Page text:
Brain clues to attention disorder - AoK Ap9

k p Collins kpaulc at [----------]
Sun Dec 21 19:42:12 EST 2003

"k p Collins" <kpaulc@[----------]> wrote in message
news:d6qFb.4254$IM3.2778 at
> [...]

> For those who have it, see the discussion of "functional
> multiplexing" in AoK, Ap9 [There's also more important
> discussion of "inversion" there, too.]
> [...]

Here is AoK, Ap9:


    With  respect  to  the  primacy  of  the  TD E/I-minimization
    principle that  is asserted  by Duality  Theory, one question
    looms importantly.  If the  functioning of  the CNS  revolves
    tightly  around  TD  E/I  minimization,  then  why do so many
    different excitatory  and inhibitory  neurotransmitters exist
    within  it?  If  TD  E/I-minimization  is the only thing with
    which the biology of the central nervous system is concerned,
    then  wouldn't  just  two  [1] substances, one excitatory and
    one inhibitory, be adequate?

    Duality  Theory  holds   that  the  various   excitatory  and
    inhibitory neurotransmitter substances constitute a system of
    tuneable chemical "insulation". This set of things, which  is
    referred to as  "functional multiplexing" within  the theory,
    creates "selective  electricity" that  permits the  CNS to be
    wired  up  in  an  especially-compact  and efficient way. The
    various neurotransmitters allow portions of its circuitry  to
    be  used  redundantly   within  different  circuits   without
    creating  cross-circuit  interference.  This  has substantial
    advantages  which  include  the  elimination  of the need for
    entire  levels  of  supersystem  integration  circuitry,  the
    minimization of  CNS bulk,  the minimization  of neural fiber
    lengths with  an associated  reduction of  energy consumption
    and,   most-importantly,   the   minimization   of   response
    latencies.  These  things   greatly  enhance  an   organism's
    propensity  for  survival.  Thus,  within Duality Theory, the
    various transmitter substances constitute a "kit of tools" [2],
    albeit  a  substantial  one,  that  renders  the  global   TD
    E/I-minimization process more efficient.

    Duality Theory  holds that  neurochemical deficits  cannot be
    associated  with  single  behavioral  deficits. Rather, since
    neurotransmitters act as switch-junction building blocks, any
    particular  neurochemical  deficit  occurs  as  a  variety of
    partial behavioral deficits. Furthermore, spatially-separated
    occurrences of any neurotransmitter substance do not have any
    necessary behaviorally-relevant commonality which  supercedes
    that which exists within  the underlying neural topology.  If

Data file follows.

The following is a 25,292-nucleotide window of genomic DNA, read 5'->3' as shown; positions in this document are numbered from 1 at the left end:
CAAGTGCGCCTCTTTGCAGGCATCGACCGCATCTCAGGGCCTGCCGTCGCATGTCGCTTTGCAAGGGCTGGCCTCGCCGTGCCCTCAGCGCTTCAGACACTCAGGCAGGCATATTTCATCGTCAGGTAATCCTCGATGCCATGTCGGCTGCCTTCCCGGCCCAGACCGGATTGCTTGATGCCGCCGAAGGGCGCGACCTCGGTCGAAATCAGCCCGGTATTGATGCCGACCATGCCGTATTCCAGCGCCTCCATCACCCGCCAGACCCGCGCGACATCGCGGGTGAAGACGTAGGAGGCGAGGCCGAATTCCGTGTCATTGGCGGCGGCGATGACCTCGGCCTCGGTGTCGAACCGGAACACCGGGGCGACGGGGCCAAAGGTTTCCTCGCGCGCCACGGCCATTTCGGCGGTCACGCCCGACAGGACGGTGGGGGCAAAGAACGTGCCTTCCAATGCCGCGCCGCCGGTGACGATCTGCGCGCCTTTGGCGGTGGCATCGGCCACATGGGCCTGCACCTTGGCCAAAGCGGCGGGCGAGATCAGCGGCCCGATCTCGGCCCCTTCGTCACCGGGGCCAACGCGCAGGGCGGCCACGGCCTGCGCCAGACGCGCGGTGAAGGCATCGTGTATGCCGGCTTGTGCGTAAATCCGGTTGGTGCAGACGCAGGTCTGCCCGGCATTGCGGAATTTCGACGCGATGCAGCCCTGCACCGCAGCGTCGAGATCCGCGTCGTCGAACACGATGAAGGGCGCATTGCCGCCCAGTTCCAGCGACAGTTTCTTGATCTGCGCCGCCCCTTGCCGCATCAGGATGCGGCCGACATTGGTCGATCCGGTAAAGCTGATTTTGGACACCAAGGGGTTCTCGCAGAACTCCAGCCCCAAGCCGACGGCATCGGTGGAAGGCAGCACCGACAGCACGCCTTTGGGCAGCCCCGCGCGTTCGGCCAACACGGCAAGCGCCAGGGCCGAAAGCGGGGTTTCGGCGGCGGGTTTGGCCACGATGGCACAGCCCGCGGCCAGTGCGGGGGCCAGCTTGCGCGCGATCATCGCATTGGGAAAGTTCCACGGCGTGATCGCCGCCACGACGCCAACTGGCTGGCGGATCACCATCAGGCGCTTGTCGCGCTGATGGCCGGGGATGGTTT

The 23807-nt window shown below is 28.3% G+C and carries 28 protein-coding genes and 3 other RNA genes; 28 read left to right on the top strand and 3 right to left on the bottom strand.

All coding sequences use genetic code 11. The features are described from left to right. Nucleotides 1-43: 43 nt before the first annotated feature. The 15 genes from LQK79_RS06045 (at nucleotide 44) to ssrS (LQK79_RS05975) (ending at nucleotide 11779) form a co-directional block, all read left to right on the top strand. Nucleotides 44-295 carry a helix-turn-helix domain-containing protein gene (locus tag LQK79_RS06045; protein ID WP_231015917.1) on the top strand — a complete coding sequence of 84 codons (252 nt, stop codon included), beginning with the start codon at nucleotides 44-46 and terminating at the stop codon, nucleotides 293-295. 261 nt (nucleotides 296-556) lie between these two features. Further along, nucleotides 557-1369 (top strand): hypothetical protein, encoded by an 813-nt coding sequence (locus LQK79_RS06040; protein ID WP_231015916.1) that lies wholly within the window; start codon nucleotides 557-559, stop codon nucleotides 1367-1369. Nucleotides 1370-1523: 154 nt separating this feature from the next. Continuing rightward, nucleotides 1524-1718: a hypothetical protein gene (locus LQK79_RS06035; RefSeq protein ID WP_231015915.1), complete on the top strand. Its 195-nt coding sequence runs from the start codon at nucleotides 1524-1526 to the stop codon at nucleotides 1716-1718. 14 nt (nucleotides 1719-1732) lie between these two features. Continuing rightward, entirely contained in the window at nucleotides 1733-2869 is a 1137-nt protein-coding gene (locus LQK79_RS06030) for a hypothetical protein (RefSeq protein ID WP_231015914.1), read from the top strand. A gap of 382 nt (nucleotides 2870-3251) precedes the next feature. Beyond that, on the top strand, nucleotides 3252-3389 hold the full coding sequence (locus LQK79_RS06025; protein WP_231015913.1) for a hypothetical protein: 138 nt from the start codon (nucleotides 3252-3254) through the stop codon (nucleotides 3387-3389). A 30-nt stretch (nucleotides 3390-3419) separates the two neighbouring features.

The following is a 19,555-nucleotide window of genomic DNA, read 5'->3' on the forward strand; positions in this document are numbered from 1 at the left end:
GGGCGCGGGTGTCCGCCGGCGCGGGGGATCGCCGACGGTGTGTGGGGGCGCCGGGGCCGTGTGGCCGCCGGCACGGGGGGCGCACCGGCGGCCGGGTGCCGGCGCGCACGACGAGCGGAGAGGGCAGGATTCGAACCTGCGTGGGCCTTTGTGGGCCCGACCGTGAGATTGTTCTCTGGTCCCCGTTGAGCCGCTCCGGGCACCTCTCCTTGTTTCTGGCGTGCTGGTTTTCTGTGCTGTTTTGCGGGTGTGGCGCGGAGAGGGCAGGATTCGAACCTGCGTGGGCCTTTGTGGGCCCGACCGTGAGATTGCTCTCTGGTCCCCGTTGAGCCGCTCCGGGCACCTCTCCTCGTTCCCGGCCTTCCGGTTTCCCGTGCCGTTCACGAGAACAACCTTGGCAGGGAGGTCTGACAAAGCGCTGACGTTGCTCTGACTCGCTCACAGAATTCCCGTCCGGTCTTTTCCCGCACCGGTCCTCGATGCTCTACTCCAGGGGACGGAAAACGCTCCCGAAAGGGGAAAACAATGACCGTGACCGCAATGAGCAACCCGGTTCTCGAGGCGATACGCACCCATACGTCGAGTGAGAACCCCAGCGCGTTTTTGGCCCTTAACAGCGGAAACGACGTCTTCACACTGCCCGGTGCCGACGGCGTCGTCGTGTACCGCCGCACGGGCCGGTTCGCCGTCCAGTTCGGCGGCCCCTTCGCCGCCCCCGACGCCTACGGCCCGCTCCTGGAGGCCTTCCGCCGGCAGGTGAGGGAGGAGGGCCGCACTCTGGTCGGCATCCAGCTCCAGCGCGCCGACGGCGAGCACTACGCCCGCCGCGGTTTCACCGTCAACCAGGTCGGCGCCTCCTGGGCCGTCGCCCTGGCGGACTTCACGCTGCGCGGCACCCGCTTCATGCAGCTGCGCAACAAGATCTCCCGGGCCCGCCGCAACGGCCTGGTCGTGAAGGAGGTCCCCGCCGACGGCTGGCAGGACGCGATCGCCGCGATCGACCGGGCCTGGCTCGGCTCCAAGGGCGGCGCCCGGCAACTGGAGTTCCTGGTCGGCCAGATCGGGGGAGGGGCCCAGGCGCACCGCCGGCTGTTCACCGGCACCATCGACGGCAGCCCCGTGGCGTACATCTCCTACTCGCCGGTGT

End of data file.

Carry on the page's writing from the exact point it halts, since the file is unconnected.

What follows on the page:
there  is  a  natural  "barrier"  (spatial,  glial,  and   at
    microscopic levels, active  breakdown and/or re-uptake)  that
    separates  neurotransmitter  locations,  then a neurochemical
    can be reused in a second circuit having a  function  that is
    independent  of   a  first   circuit  that   uses  the   same
    neurotransmitter.  Physical   separation  obviates   chemical
    (electrical) separation. [3] [4]

    [1] For background information see THE  BIOCHEMICAL  BASIS OF
    NEUROPHARMACOLOGY, by  J. R.  Cooper, F.  E. Bloom  and R. H.
    Roth, New York, 1982.]

    [2] The only way that it can be shown that the  neurotransmitters
    constitute more than such "tools"  is to show that they  undo
    the special topological homeomorphism  of the CNS so  that it
    no  longer  exists.  Otherwise,  the   relatively-specialized
    neurochemically-mediated dynamics must operate in  accordance
    with  the  reality  of  that  globally-integrated  structural

    [3] Therefore, Duality Theory holds that artificial (non-natural)
    applications of  neurochemical substances  which do  not take
    the microscopic and global realities of the underlying neural
    network into account cannot produce a fully functional global
    system. This, of course,  includes all applications of  drugs
    by any means  other than tissue  transplant, and even  in the
    case of tissue transplant, the degree to which the transplant
    is  able  to  replicate  the  naturally-occurring circuitry's
    macroscopic and microscopic topology limits the effectiveness
    of the transplant. These considerations are also impacted  by
    the  prior  "learning"  (microscopic  neuronal modifications)
    that the global system has experienced.

    [4] See "Transplantation in the Central Nervous System", by A.
    Fine,  SCIENTIFIC  AMERICAN,  Volume  255,  Number 2, August,
    1986, p. 52. This  article shows that tissue  transplants do,
    at least  to a  degree, reconstruct  portions of  the special
    topological  homeomorphism,  and,  thus,  are governed by it.
    This article  also discusses,  and depicts  diagrammatically,
    bilaterally-asymmetrical   movement  and  postural  disorders
    that follow asymmetrical lesioning of the special topological
    homeomorphism of the CNS. [Added 2003-12-21: These constitute
    surgically-induced localized functional "inversions".]

k. p. collins

More information about the Neur-sci mailing list